One of the most creative and probably eccentric composers in the late 19th century, Janáček’s fame came late. After half a century of his life, he was finally made known as a composer by the opera Jenůfa, a grim modern work of a complex family. His lifelong devotion to Kamila Stösslová, who has neither accepted or rejected his love to her, was puzzling, if not fascinating. Now we remember his operas, his lovers and his puzzling music, which is even more well-known nowadays after being made instrumental of Haruki Murakami’s super-popular fiction 1Q84. The novel and the composer share the same sense of suspense.
2 July Karol Szymanowski (1882–1937)
One of four composers of Young Poland movement, Szymanowski seek a way to define musically the land of Poland. Turning away from early, light Chopinesque writings and heavy Germanic works, he tried to carve a way that would not only resolve to write music with folk elements. As a result he has created a unique world of sound, often considered mysterious and impressionistic. Is that the direction of music is heading at the fin-de-siècle? Wandered in the forest like Mélisande, Szymanowski has had some of the most heart-wrenching music ever written.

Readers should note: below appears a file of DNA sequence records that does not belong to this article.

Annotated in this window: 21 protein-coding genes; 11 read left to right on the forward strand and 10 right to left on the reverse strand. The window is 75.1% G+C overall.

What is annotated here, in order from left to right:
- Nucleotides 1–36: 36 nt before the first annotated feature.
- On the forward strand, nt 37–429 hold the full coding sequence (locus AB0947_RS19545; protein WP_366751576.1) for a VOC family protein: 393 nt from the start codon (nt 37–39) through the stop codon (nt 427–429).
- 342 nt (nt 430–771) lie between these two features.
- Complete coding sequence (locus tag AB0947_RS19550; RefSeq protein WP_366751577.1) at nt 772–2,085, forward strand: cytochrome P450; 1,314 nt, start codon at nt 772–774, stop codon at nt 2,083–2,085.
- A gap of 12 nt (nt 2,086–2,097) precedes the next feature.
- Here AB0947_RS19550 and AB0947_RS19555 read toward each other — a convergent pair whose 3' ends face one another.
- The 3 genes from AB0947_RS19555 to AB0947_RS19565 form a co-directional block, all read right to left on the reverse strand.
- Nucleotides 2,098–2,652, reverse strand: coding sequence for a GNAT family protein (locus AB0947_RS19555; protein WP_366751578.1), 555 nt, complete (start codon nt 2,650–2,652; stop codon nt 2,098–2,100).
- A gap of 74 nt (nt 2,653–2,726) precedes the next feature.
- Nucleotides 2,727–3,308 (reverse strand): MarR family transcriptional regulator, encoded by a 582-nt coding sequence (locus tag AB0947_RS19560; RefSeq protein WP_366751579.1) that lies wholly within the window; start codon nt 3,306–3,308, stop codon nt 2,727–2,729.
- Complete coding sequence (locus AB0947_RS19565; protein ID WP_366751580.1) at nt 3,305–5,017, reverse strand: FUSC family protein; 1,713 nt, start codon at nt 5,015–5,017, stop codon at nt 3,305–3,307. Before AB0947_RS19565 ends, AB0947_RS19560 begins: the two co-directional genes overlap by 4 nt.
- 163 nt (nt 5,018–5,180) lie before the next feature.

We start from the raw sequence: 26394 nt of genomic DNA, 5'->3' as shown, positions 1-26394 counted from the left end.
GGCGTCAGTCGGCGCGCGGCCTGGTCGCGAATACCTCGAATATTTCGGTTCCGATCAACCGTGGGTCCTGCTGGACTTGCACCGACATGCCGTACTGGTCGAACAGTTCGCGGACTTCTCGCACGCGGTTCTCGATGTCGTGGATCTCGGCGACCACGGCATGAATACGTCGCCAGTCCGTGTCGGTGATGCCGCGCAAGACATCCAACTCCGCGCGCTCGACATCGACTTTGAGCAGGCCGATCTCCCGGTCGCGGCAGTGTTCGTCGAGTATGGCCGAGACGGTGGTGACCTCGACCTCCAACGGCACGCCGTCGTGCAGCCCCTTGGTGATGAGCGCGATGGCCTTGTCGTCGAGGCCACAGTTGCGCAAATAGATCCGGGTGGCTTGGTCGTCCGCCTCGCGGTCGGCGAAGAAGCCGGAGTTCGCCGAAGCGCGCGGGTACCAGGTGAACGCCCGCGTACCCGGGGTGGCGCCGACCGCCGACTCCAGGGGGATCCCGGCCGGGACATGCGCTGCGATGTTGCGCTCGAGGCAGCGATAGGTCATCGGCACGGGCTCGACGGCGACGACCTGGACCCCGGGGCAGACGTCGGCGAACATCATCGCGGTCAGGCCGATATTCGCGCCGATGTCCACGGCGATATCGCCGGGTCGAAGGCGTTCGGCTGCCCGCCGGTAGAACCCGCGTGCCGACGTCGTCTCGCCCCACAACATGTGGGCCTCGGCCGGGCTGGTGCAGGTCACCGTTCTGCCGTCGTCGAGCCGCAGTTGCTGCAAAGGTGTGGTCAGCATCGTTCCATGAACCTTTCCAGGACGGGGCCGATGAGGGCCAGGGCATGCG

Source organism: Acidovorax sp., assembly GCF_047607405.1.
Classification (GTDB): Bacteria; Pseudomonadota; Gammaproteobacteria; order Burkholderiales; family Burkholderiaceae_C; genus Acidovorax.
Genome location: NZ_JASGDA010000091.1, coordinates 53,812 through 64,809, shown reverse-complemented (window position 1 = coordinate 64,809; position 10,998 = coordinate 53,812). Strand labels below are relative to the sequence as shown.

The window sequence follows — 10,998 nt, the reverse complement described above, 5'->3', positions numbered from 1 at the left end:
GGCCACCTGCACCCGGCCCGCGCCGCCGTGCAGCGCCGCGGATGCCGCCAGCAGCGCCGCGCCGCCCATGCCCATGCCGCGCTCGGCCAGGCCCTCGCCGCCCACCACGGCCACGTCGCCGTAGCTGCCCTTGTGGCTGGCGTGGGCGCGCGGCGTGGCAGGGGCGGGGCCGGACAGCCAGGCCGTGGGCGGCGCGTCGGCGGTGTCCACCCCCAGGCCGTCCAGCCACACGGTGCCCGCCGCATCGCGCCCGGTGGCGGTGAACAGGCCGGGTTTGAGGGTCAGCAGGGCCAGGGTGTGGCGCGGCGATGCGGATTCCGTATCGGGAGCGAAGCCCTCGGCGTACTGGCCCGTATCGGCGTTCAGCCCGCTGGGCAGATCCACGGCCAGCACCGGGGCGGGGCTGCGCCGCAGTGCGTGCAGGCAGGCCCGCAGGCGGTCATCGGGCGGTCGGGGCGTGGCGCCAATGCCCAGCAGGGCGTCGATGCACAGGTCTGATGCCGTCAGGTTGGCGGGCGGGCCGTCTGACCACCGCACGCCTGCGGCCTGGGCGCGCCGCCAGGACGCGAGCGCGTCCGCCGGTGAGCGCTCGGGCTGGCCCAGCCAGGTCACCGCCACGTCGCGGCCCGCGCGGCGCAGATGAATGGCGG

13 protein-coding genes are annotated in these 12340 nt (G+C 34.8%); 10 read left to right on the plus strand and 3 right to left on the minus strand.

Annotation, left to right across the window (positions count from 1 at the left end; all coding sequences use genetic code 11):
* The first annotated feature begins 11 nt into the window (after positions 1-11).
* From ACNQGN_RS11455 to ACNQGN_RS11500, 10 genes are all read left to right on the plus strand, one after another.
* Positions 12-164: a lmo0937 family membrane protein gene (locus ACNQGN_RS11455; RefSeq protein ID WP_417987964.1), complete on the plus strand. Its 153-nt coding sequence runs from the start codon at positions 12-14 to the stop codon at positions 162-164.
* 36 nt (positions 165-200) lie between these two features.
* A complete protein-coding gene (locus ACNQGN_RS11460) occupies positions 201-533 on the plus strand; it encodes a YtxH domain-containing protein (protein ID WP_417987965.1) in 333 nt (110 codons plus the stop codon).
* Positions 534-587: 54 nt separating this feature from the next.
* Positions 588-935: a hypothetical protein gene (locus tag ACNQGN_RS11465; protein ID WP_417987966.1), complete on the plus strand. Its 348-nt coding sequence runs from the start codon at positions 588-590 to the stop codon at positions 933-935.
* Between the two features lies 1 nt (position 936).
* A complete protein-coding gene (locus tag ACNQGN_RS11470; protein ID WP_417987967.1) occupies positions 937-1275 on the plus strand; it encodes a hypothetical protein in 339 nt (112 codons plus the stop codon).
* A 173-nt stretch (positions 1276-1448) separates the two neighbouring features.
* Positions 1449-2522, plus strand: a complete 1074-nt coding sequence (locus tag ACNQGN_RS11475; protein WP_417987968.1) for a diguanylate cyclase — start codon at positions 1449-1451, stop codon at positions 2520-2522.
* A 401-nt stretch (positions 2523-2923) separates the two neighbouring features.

9 July Bohuslav Martinů (1890–1959)
Seldom in history we find a composer who may have such a world view of Martinů: he grew up in a church tower. Before skyscrappers dotting the skylines, church towers were often the highest points of towns and cities. Stepping between the old world and the new, however, Martinů would find it shocked to live in New York. Shock was double edged. It was in America he produced the symphonies which claimed him to fame, and it was also in America which made him fell in a mysterious circumstance which shadowed him the whole life.
16 July Béla Bartók (1881–1945)
Today we remember Bartók as a composer of very sophisticated and innovative music, sometimes with rustic energy and power. However, Bartók is also an ardent collector of peasant folk songs, which made him the corner stone of modern ethnomusicology. In Bartók’s view, folk songs were not the exotic additives of music to make it sell better; they were the breathing stories of how people live remotely in the lands that were not fully known. It was a hard task quite difficult to imagine, even to this day. Together with his innovative music, it is not hard to comprehend why Bartók may be considered the most important musician of the century.
Dennis Wu is an active music critic, composer and a specialist on a wide range of projects and productions. He is a radio producer, having produced and hosted numerous radio programmes on Radio Television Hong Kong (RTHK) Radio 4, and a frequent speaker in pre-concert talks, meet-the-artist panels and music criticism seminars. His writings are widely published on newspapers and magazines, including monthly articles on Hifi Review. He maintains an active online persona, mainly via his website www.denniswu.com.